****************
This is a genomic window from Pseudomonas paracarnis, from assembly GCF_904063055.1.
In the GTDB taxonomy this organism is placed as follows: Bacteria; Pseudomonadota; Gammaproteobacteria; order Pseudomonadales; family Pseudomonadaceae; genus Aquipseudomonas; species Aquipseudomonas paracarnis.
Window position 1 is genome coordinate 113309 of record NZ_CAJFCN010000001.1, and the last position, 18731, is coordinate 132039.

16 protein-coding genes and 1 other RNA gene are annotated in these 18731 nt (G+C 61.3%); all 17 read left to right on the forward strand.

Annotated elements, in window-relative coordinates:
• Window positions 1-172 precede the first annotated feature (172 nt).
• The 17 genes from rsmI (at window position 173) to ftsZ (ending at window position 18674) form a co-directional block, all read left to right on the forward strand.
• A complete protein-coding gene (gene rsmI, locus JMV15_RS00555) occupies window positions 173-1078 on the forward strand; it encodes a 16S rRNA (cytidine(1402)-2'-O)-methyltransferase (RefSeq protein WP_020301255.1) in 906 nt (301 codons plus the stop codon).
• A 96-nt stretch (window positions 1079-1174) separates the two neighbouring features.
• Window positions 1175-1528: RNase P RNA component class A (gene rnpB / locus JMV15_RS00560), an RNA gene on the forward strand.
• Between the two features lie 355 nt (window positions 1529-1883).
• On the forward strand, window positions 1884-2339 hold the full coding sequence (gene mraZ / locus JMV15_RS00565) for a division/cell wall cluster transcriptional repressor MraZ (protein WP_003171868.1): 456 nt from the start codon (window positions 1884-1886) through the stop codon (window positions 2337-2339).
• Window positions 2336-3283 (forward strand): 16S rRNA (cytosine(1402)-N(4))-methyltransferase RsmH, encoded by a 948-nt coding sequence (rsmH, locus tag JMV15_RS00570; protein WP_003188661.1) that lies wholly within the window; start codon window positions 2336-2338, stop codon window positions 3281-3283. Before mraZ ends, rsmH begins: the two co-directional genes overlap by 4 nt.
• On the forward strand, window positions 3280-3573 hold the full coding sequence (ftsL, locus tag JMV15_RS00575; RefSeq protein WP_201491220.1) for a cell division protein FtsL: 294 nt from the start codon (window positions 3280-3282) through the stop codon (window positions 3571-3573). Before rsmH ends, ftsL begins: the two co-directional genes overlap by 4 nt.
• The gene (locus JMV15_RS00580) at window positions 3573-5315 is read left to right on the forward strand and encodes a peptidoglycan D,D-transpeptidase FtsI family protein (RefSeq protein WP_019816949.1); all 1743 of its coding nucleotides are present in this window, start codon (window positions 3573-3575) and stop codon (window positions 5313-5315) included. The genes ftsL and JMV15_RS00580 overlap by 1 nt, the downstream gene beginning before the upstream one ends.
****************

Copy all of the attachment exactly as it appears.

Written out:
This is a genomic window from Pseudomonas paracarnis, from assembly GCF_904063055.1.
In the GTDB taxonomy this organism is placed as follows: Bacteria; Pseudomonadota; Gammaproteobacteria; order Pseudomonadales; family Pseudomonadaceae; genus Aquipseudomonas; species Aquipseudomonas paracarnis.
Window position 1 is genome coordinate 113309 of record NZ_CAJFCN010000001.1, and the last position, 18731, is coordinate 132039.

16 protein-coding genes and 1 other RNA gene are annotated in these 18731 nt (G+C 61.3%); all 17 read left to right on the forward strand.

Annotated elements, in window-relative coordinates:
• Window positions 1-172 precede the first annotated feature (172 nt).
• The 17 genes from rsmI (at window position 173) to ftsZ (ending at window position 18674) form a co-directional block, all read left to right on the forward strand.
• A complete protein-coding gene (gene rsmI, locus JMV15_RS00555) occupies window positions 173-1078 on the forward strand; it encodes a 16S rRNA (cytidine(1402)-2'-O)-methyltransferase (RefSeq protein WP_020301255.1) in 906 nt (301 codons plus the stop codon).
• A 96-nt stretch (window positions 1079-1174) separates the two neighbouring features.
• Window positions 1175-1528: RNase P RNA component class A (gene rnpB / locus JMV15_RS00560), an RNA gene on the forward strand.
• Between the two features lie 355 nt (window positions 1529-1883).
• On the forward strand, window positions 1884-2339 hold the full coding sequence (gene mraZ / locus JMV15_RS00565) for a division/cell wall cluster transcriptional repressor MraZ (protein WP_003171868.1): 456 nt from the start codon (window positions 1884-1886) through the stop codon (window positions 2337-2339).
• Window positions 2336-3283 (forward strand): 16S rRNA (cytosine(1402)-N(4))-methyltransferase RsmH, encoded by a 948-nt coding sequence (rsmH, locus tag JMV15_RS00570; protein WP_003188661.1) that lies wholly within the window; start codon window positions 2336-2338, stop codon window positions 3281-3283. Before mraZ ends, rsmH begins: the two co-directional genes overlap by 4 nt.
• On the forward strand, window positions 3280-3573 hold the full coding sequence (ftsL, locus tag JMV15_RS00575; RefSeq protein WP_201491220.1) for a cell division protein FtsL: 294 nt from the start codon (window positions 3280-3282) through the stop codon (window positions 3571-3573). Before rsmH ends, ftsL begins: the two co-directional genes overlap by 4 nt.
• The gene (locus JMV15_RS00580) at window positions 3573-5315 is read left to right on the forward strand and encodes a peptidoglycan D,D-transpeptidase FtsI family protein (RefSeq protein WP_019816949.1); all 1743 of its coding nucleotides are present in this window, start codon (window positions 3573-3575) and stop codon (window positions 5313-5315) included. The genes ftsL and JMV15_RS00580 overlap by 1 nt, the downstream gene beginning before the upstream one ends.